Competition from other New World producers was slow in coming. South Africa initially posed little threat to European vintners because of anti-apartheid sentiment. Argentina and Chile lagged because their domestic and trade policies discriminated against exportable agricultural products. (And the Argentine wine style was less attractive to Northern Hemisphere palates.) Nor did U.S. exports emerge as rapidly as Australia’s in the later decades of the 20th century. U.S. viticultural land was more expensive and the country’s currency stronger. In any case, the U.S. domestic market grew faster than domestic supply. This consumer trend received a boost in the United States and in Asia from a 1991 report by CBS television’s investigative program 60 Minutes on the so-called French paradox — the apparent health benefits of (especially red) wine consumption in moderation.

Despite the growth in U.S. and U.K. demand, European suppliers failed to respond due to numerous regulations — such as restrictions on which grape varieties can be used in each appellation, on maximum yields and alcohol content, and on vine density and vine-training systems. As well, Old World producers were insulated from market forces by price supports in Western Europe and, until the fall of the Iron Curtain, socialist planning in Eastern Europe.

Exploiting the rapidly growing markets required large volumes of consistent, low-priced, easily approachable (fruity) premium wine and mass marketing. Large wine companies in Australia had both. And the export growth prospects — highlighted in a highly publicized 1996 vision statement, "Strategy 2025," released by the Winemakers Federation of Australia — stimulated a boom in new plantings that has doubled Australia’s vine acreage since the mid-1990s.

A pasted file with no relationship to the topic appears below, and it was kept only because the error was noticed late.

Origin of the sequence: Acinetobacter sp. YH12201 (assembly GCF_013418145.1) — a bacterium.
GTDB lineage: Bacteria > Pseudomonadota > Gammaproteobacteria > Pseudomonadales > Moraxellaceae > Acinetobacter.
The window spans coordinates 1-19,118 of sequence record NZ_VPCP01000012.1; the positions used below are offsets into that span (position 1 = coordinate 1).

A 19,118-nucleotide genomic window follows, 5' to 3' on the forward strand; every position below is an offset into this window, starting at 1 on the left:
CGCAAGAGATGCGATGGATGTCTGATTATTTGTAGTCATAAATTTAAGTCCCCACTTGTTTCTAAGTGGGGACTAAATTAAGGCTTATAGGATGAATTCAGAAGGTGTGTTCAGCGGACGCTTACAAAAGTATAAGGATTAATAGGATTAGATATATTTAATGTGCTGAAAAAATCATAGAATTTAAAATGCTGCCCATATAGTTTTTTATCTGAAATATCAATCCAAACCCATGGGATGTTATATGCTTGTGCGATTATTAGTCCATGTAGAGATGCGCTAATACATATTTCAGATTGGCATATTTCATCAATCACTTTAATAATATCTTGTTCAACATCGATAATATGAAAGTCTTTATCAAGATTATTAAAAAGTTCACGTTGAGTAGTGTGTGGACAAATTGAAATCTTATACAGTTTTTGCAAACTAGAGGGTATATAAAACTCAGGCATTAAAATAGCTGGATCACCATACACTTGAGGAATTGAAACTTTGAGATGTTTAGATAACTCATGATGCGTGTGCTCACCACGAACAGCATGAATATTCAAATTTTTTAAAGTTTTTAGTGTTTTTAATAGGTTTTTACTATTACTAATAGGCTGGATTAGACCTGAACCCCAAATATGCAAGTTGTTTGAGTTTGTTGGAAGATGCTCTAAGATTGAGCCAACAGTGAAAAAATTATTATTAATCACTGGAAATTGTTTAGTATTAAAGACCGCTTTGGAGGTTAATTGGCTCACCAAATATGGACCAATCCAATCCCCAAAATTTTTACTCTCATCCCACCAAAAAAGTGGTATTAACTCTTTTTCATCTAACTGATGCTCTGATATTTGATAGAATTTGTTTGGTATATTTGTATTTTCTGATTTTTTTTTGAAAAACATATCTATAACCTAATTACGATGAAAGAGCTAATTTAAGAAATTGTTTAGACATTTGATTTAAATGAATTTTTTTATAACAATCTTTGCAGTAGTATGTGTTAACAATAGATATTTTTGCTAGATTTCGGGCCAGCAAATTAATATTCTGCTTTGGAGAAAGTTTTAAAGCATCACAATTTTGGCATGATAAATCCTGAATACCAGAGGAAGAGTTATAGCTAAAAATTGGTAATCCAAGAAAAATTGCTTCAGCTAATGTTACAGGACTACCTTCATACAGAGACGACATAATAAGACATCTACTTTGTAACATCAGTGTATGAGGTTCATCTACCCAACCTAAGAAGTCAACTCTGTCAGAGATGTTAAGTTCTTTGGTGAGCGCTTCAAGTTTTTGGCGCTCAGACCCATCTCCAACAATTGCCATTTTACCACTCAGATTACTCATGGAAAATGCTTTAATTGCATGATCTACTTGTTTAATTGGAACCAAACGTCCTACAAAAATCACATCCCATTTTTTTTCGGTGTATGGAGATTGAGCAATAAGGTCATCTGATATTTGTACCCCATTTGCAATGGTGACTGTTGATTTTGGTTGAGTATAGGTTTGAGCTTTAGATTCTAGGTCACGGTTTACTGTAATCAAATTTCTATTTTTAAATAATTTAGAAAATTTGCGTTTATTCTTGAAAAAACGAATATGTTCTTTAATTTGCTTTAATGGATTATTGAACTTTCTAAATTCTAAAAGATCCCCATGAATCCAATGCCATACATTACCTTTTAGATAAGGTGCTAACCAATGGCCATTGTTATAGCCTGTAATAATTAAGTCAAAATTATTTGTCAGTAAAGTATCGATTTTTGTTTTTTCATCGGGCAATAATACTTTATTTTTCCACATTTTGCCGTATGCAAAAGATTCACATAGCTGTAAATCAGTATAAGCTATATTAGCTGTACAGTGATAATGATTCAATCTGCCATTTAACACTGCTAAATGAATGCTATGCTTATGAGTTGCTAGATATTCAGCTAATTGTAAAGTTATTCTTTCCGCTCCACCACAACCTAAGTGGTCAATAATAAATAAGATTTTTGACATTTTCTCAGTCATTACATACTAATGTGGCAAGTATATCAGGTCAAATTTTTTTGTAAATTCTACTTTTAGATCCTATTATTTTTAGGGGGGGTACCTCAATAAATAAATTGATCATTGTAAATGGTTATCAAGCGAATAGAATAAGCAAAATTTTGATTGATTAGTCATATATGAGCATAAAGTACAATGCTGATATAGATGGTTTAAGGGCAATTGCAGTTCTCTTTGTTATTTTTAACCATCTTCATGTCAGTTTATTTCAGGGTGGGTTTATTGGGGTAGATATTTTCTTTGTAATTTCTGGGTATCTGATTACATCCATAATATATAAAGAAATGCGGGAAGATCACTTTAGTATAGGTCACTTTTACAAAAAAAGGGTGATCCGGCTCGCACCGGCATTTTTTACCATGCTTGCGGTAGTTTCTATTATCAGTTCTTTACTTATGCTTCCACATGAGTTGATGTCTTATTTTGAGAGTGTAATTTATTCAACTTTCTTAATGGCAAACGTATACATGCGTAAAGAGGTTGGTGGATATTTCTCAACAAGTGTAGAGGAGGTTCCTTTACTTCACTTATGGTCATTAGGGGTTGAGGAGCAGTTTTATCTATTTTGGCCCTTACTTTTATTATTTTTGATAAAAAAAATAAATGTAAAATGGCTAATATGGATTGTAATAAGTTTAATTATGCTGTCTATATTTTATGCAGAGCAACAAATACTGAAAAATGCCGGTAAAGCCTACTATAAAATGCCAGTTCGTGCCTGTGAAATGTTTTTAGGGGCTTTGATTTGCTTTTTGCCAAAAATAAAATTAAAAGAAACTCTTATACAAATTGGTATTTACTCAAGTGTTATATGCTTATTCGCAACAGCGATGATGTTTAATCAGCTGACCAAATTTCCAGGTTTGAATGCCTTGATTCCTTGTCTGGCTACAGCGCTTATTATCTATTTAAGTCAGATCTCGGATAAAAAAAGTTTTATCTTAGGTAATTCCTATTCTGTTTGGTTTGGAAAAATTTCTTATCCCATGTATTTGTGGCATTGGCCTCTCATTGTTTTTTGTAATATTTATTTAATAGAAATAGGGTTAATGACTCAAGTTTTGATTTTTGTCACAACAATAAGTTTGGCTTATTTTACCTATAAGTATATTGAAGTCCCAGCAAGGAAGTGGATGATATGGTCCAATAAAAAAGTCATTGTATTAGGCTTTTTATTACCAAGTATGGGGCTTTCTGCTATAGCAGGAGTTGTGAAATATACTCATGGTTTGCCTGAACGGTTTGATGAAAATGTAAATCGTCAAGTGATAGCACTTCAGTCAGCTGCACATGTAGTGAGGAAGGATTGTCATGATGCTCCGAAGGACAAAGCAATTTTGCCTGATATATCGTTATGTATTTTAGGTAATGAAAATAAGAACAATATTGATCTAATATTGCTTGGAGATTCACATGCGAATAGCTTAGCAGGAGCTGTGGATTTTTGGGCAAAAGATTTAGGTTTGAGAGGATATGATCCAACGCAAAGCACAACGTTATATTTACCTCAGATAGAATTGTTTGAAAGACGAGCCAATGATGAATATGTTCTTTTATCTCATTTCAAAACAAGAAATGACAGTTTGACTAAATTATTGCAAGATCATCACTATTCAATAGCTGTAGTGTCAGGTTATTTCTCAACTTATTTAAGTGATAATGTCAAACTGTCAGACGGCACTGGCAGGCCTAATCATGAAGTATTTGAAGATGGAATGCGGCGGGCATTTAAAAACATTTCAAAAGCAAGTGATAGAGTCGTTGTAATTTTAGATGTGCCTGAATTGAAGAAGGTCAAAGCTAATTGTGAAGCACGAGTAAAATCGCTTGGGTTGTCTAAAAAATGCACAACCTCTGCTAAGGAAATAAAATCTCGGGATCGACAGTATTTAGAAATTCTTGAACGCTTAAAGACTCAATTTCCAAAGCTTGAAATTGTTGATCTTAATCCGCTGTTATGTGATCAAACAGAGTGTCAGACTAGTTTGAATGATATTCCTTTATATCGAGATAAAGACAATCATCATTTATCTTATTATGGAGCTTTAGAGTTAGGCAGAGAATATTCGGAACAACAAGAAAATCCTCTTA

Export growth and new plantings, together with low domestic prices for red grapes in Australia in the mid-1980s due to a local fashion swing to whites, increased the incentive for wine companies to consolidate, thus reaping the economies of scale necessary to invest in developing mass markets abroad. A number of Australian mergers and acquisitions followed, including spirits giant Pernod Ricard’s 1989 purchase of Orlando Wyndham Wines, owners of the Jacob’s Creek label. Jacob’s Creek’s production has trebled since 1995, with sales growing at double-digit rates. Orlando Wyndham currently sells more than 170,000 bottles of wine worldwide under the Jacob’s Creek label every day — enough that two wine bottle-making plants in southern Australia (ACI and Amcor) are now the world’s largest.

For some, the result of wine’s globalization has been devastating. The situation in Italy is so bad that a 15 percent fall in domestic wine sales in 2001 left an excess stock of 37 million liters. Shortly after Maurice Large returned to France in the summer of 2002, wineries in Beaujolais found they had 10 million liters of unsellable wine from the 2001 vintage. The selling price of ordinary wine grapes fell by up to 40 percent in southern France in the 2001 vintage, prompting violent protests there in early 2002. But the French are not alone in their bewilderment. Producers in Central and Eastern Europe, despite market reforms, have watched their wine exports grow no faster than Western Europe’s over the 1990–2001 period (4 percent per year, compared with 20 percent for the New World).